Virtuous Loop of Cow Poop - AJ

Virtuous Loop of Cow Poop

 

Some people, when handed lemons, make lemonade. Other people, like family farmer Bern Kotelko of Alberta, redefine what it means to get lemons, reframe the challenge of making juice from them, and create something far more useful and self-sustaining than lemonade. At least, that’s what Kotelko did when life handed him 500 tonnes of cow poop per day.

Some people, when handed lemons, make lemonade. Other people, like family farmer Bern Kotelko of Alberta, redefine what it means to get lemons, reframe the challenge of making juice from them, and create something far more useful and self-sustaining than lemonade. At least, that’s what Kotelko did when life handed him 500 tonnes of cow poop per day.

Kotelko didn’t just see a mountain of manure – he saw an opportunity to turn “shit into Shinola.” Or more specifically, turn it into biogas, electricity, heat and fertilizer. “I always think of my grandfather and what he taught us about agriculture,” says Kotelko. “He did things in a sustainable way. He grew his own energy to produce food because he had a team of horses and so now we’re doing it at just a little different scale and using some different technology. But what we’re doing is producing our own energy so we can produce food.”


The virtuous loop: Manure from livestock – fed with grain by-product from the ethanol plant – provides the methane used to power the plant and provide surplus electricity to the community \ nik harron.

Canada’s first Integrated Bio Refinery™, Growing Power Hairy Hill, uses a “virtuous circle” of technology to link a cattle feedlot, an anaerobic digester and an ethanol plant. The ethanol plant produces wet distiller’s grain as a by-product, which gets fed back to the cattle, completing the virtuous loop.

The anaerobic digester, as well as consuming all of the cow poop, takes another 200 tonnes of organic waste each day from several area municipalities. The organic waste has three times the energy by volume as the manure. The business partners conceptualize this as adding value to both streams of waste by “mining” them for their energy. The methane produced by the digester is burned in a 2.5-megawatt electricity generator, creating sufficient electricity for the 2,500 homes in the local community of Vegreville. The generator produces what lesser thinkers might imagine as surplus – wasted – heat. But Kotelko added a fuel-grade ethanol plant to soak up this extra heat, because nothing is waste when you look at it the right way. The plant is responsible for creating 40 million litres of ethanol per year that is sold to refineries in Edmonton.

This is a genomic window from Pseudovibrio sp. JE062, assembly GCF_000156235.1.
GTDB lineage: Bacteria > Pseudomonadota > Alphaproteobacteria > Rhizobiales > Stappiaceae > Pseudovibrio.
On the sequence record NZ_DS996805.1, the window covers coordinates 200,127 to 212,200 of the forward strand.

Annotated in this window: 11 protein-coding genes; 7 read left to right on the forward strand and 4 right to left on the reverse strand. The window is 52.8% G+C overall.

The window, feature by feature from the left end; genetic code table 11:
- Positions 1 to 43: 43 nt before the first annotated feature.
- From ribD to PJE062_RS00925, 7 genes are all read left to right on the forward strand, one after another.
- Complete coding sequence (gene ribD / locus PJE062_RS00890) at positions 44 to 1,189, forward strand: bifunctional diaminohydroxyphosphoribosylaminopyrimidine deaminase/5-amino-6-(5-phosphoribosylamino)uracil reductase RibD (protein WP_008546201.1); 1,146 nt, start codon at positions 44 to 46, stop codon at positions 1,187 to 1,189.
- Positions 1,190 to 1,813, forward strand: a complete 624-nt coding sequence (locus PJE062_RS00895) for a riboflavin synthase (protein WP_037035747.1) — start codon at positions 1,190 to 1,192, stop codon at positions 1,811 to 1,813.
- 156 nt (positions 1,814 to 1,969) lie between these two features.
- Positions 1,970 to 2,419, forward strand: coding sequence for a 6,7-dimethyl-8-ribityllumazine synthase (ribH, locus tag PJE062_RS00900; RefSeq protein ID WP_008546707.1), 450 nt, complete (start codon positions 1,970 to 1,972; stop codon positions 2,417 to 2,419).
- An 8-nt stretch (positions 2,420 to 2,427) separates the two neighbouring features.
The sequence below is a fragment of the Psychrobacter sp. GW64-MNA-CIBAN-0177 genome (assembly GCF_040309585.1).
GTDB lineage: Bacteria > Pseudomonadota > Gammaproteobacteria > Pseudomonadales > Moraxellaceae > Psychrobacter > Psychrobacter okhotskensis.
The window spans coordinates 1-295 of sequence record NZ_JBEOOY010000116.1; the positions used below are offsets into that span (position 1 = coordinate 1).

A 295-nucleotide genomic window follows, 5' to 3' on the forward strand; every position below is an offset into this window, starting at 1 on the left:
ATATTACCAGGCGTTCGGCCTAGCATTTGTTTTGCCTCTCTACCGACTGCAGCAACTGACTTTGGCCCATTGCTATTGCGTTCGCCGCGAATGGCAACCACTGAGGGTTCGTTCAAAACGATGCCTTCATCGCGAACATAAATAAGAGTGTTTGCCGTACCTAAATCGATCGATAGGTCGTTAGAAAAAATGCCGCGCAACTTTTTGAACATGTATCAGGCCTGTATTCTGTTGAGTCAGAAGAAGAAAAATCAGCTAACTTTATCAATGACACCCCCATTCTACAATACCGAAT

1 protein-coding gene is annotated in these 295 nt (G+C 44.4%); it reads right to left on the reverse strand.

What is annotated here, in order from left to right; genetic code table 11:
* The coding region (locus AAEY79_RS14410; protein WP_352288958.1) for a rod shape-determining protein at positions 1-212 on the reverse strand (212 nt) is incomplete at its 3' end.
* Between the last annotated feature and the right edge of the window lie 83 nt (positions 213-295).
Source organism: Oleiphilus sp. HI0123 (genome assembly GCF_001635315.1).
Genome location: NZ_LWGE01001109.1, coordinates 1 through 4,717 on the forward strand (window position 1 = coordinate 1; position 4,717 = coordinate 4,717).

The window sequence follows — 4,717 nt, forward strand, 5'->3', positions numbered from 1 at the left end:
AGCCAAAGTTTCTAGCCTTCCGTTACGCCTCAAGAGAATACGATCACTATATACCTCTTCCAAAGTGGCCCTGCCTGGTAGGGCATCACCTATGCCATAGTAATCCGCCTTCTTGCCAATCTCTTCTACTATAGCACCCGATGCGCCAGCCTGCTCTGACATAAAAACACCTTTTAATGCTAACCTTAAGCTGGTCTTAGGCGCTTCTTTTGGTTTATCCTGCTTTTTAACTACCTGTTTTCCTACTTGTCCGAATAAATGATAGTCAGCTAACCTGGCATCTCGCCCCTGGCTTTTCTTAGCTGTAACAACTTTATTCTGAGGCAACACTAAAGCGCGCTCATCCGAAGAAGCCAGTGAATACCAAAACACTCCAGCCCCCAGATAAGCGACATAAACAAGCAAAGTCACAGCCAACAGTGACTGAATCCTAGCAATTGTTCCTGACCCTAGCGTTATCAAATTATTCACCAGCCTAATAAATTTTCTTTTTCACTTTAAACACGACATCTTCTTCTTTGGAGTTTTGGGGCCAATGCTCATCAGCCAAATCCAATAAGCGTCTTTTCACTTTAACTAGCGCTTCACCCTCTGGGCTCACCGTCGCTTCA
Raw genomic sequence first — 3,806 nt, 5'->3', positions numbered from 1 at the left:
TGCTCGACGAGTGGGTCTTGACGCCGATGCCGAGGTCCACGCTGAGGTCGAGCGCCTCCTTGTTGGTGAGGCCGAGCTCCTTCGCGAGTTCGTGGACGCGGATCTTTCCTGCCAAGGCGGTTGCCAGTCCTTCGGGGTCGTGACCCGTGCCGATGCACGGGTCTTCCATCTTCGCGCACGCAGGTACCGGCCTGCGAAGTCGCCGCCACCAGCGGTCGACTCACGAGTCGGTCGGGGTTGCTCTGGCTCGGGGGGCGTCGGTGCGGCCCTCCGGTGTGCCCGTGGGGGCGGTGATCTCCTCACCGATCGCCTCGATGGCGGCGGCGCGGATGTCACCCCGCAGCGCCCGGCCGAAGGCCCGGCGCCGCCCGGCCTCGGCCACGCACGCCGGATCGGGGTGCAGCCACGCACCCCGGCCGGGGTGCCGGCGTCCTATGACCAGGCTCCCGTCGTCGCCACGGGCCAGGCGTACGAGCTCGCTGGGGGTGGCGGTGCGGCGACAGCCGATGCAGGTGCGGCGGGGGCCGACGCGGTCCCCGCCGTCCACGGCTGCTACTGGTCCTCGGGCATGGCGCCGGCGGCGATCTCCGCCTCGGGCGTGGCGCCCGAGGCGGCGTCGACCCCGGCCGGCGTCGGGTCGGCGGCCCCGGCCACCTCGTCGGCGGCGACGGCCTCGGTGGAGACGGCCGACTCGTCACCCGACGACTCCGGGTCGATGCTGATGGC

Trever Nickel is the general manager of Himark Biogas, the company that designs the technology used at Growing Power. He says that if Alberta’s “very low” carbon price of $15 per tonne were to increase to $35 or $40, there would be an opportunity to finance many more of these plants in the province. For instance, Germany offers a feed-in-tariff to producers and has over 6,000 digestors. By contrast, Alberta’s two biogas and co-generation plants (the other one is in Lethbridge) make only a fraction of the 265 million litres of fuel-grade ethanol mandated to be used in the province.

A slightly different configuration with the same creative mindset is operating in Chatham, Ontario. The Devries family farm sells corn to GreenField Specialty Alcohols, a biorefinery that produces 200,000 million litres of ethanol per year. Not only do they buy back distiller’s grain to feed their cattle, but they are planning to take the heat and CO2 created by the ethanol plant – from their corn – to heat their greenhouse and grow up to 5.85 million kilograms of tomatoes per year. Sustainability can be as simple as seeing the lemons around you in an entirely new way.

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